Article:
"A Lost Lady" Published in Brazil in Portuguese

Mauricio Tamboni, 34, and his partner, Luís Fernando Protásio, are the energetic forces behind a new independent publisher, Ponto Edita, in São Paulo, Brazil. Tamboni studied translation and interpreting, a branch of linguistics, at Unibero. Protásio, editor of Uma mulher perdida, has a PhD degree in Translation/Linguistics from Unicamp (State University of Campinas). Tamboni worked as a translator in the Brazilian publishing market for ten years before Ponto Edita, and has taught translation courses.

Their inaugural June 2019 publication of A Lost Lady in Brazilian Portuguese, Uma mulher perdida, has subtle differences from the original language. Tamboni says they do not plan to distribute in Portugal where they have their own edition of the novel.

We recently interviewed Tamboni on his interest in Willa Cather’s writing, his choice of A Lost Lady for their first publication, and Cather's attention to certain social themes and their persistent relevancy today.

Tell us about your publishing company —

Ponto Edita is a new, small and independent publishing house in the state of São Paulo, Brazil. We started in December 2018 with the idea of publishing great authors that are either not very famous or not very often read in Brazil, both public domain and new talents. My business partner Luís and I are both translators, so bringing foreign literature into Brazilian Portuguese is our focus for now, but at the same time we work with local artists to give these books something fresh and unique. The independent publishing scene in Brazil is strong, but Ponto Edita draws inspiration mostly from the foreign markets. If we consider the British independent scene, we are inspired by houses like Charco Press, Dostoyevsky Wannabe and Persephone Books. From the North American scene, we always keep an eye on New Directions Publishing, which, by the way, publishes Brazilian author Clarice Lispector in English.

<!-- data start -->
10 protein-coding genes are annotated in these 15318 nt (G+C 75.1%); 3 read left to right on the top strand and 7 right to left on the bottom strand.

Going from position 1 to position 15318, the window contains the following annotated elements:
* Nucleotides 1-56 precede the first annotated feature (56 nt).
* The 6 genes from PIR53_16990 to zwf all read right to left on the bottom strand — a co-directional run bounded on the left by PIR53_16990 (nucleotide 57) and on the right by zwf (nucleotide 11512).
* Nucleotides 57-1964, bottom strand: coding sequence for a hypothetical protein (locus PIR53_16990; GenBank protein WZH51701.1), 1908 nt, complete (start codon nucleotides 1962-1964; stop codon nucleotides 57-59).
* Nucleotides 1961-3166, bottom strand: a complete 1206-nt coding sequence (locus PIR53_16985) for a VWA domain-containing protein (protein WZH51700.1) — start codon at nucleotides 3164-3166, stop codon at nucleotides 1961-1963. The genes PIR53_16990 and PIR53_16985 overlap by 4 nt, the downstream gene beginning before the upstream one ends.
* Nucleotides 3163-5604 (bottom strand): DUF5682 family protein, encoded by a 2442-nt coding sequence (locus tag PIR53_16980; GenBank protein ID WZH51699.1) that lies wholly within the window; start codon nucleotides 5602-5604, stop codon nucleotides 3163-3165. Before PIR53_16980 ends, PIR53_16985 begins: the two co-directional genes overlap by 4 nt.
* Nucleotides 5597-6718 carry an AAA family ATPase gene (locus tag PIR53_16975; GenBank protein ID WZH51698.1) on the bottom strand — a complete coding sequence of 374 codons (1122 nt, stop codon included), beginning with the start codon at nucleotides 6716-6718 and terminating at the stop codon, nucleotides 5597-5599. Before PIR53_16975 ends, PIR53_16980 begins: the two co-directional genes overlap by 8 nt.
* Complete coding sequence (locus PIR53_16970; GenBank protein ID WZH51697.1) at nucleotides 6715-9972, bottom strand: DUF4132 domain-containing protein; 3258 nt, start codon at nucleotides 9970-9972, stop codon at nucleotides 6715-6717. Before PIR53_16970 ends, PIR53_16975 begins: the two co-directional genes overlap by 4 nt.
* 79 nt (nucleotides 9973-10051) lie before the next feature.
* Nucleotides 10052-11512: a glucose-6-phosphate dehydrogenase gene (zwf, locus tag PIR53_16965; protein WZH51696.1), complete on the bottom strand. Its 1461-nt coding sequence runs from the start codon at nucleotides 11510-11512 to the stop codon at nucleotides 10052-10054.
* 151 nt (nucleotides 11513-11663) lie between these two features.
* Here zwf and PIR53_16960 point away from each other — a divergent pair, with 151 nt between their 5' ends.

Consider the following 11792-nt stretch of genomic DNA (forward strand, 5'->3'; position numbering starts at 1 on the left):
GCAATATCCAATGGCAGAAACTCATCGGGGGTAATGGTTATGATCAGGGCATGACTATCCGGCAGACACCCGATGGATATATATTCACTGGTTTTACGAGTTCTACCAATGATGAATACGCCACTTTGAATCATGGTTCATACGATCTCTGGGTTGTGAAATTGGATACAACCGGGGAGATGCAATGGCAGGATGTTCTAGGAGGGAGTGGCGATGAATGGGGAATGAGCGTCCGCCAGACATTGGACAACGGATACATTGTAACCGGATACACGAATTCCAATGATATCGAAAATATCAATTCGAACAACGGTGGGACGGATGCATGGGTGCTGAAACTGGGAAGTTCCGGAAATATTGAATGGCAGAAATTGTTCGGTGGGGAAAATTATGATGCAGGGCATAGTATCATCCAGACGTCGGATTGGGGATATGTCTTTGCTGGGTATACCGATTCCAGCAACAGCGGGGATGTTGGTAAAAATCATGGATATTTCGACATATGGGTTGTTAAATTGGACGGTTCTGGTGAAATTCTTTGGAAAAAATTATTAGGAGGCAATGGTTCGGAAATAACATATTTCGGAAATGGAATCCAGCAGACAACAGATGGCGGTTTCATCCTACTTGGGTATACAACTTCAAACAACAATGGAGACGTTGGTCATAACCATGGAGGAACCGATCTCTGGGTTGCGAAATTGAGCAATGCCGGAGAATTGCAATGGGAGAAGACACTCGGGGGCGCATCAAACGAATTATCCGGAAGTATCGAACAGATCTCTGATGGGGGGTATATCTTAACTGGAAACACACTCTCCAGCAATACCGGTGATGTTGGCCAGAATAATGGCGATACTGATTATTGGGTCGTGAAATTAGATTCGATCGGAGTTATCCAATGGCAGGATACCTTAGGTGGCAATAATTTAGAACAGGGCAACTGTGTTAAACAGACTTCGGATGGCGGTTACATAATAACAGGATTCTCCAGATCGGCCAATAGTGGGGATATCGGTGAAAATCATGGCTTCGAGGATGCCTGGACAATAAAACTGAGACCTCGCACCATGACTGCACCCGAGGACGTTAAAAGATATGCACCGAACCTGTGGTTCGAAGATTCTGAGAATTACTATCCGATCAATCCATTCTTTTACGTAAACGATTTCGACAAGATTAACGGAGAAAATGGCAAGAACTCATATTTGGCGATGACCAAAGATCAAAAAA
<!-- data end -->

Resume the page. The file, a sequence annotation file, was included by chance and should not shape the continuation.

How were you introduced to Willa Cather and why are you interested in reissuing A Lost Lady? (Uma Mulher Perdida) Or, rather, what drew you to this novel (and to Cather)?

I had heard of Cather a few years ago, during a Literature course in college, but here she’s one of those authors that maybe some people have heard about, but definitely not a lot of folks have read. When I began to really consider the idea of Ponto Edita, we started hunting for authors, and for whatever reason her name popped up. And don’t even ask me why we started with A Lost Lady as it’s not even her most well-known piece! But it was a happy coincidence because I found there are a lot of allegories that could be read as strong political warnings precisely when the political climate in my country was going down the drain. It’s also a book that has never been translated into Brazilian Portuguese — actually, very few books by Cather have, and at this point, except for our edition of A Lost Lady, all of them are out of print.

Is there a fan base of interest or existing market of readers of Willa Cather in Brazil which fueled this publication? If so, can you tell me more about that?

There are some scholars in São Paulo and Rio de Janeiro studying her works, but I don’t think there is what could be considered a “Cather fan base” here yet. We are working to create one. And that’s part of what moves us. I know of great publishing houses out there who will only publish very well-known authors, and they are great at what they do. But here at Ponto Edita, we have written on our wall, literally written on the wall, that we want to edit new narratives and shake the comfort zone, so that’s what we do. We like the challenge and I know there are people out there who will support us. We’ve been talking and spreading the word to groups like #ReadWomen, which in Brazil are city-based and very open to accept authors who are not extremely popular yet, and that’s interesting because Cather was a very avant-garde woman, and it’s good to reaffirm that and take her to this kind of people, who are open to her literature.

When do you expect the book to be ready for sale and how can people buy it outside of Brazil?

It was released on June 17th, so it’s already out, actually. As for those who are out of Brazil, I think the easiest way would be to contact us through e-mail ( or social media (@pontoedita).

Who translated the work and what difficulties or pleasures did they find in doing so? Was Cather’s language and descriptive text difficult to translate into Brazilian Portuguese?